It may seem strange to those who were born after 1970, but during the early part of that decade going to the moon was fairly commonplace. Seeing men walk on the moon was so familiar, in fact, that people lost interest. And so did the president.
Pres. Richard Nixon, stung by the Watergate scandal and still mired in Vietnam, cut the budget for the Apollo moon program and cut the number of missions.
What had been a vibrant space program in the 1960s, culminating in man’s first visit to another celestial orb, withered and died at the hands of the domestic and foreign policy concerns of the 1970s. Left in its wake was a lackluster space program that lacked drive and ambition.
There was one more Apollo mission in 1976, but it wasn’t to the moon. It was a joint Apollo-Soyuz mission designed to show we could get along with the Soviets, at least in space.
The manned space program floundered after that. It was non-existent until the first space shuttle was launch in 1981.
The space shuttle project had been on the drawing board since the early 1970s. It was a monumental undertaking, originally meant to save on expendable rockets. The reusable shuttle seemed like a good idea at the time, but it wasn’t.
Using technology of the early 1980s the space shuttle was barely even possible. It was by far the most complex piece of machinery ever built. And from the very beginning it was marred in cost overruns and mechanical problems.
The heat shield tiles were one of the first problems. They kept falling off during tests. Without the tiles, astronauts returning to earth would vaporize.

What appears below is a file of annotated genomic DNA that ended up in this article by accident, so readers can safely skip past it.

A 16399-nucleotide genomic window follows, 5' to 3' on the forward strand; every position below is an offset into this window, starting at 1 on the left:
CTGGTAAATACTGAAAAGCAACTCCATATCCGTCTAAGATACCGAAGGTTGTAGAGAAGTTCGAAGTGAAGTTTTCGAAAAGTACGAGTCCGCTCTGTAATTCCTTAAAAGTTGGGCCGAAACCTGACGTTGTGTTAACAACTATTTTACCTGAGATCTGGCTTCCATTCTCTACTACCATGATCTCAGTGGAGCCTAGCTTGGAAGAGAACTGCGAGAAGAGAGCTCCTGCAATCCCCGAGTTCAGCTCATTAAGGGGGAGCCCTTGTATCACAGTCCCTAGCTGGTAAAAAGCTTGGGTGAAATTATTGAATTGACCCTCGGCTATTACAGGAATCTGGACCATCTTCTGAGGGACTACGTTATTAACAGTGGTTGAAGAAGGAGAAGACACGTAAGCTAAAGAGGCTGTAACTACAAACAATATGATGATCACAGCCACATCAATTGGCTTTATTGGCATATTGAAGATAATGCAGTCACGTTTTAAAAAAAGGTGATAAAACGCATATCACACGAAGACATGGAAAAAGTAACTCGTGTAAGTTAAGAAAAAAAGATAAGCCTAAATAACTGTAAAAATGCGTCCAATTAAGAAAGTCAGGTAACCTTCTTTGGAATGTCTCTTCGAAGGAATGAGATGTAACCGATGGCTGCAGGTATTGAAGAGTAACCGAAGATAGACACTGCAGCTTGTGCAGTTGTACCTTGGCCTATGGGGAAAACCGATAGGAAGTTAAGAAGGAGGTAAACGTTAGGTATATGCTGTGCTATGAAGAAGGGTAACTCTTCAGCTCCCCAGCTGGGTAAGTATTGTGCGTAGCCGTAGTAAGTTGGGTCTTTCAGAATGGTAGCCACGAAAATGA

The launch of the first space shuttle, Columbia, had to be postponed a number of times because of a recurring computer problem. It was a harbinger of things to come.
The total cost of the space shuttle program from its inception until now is estimated to have been about $150 billion, and still counting. And NASA doesn’t even know for sure when the next shuttle will launch.
Unlike any jumbo jet, the space shuttle can’t take off when the weather is not perfect. Even light cloud cover can postpone a launch. That’s not the type of space vehicle we should be basing our entire manned space program around.
I’ve said for years that the space shuttle program was ill-conceived and that it’s time to move on with another type of space vehicle. And now, the head of NASA has finally admitted just that.
Michael Griffin, NASA chief, said last week that the space shuttle program and the International Space Station were mistakes. After spending $150 billion on the shuttle, and losing 14 lives, NASA is finally ready to throw up its hands and admit the whole program was a mistake.
Well, it was a costly mistake. But it’s better late than never.
NASA is finally trying to give the manned space program a firm direction. It will retire the shuttle fleet in 2010 and set its sights back to the moon.
We now have a goal to put humans back on the moon by 2018. That seems like an extremely dilated time line, but at least it is a worthy goal.
When we finally get back to the moon, we should do what we should have done following Apollo. We should build a base there, mine it, settle it, and use it as a platform to send men and women farther into space.
That would be a solid goal and a good direction for the manned space program to take.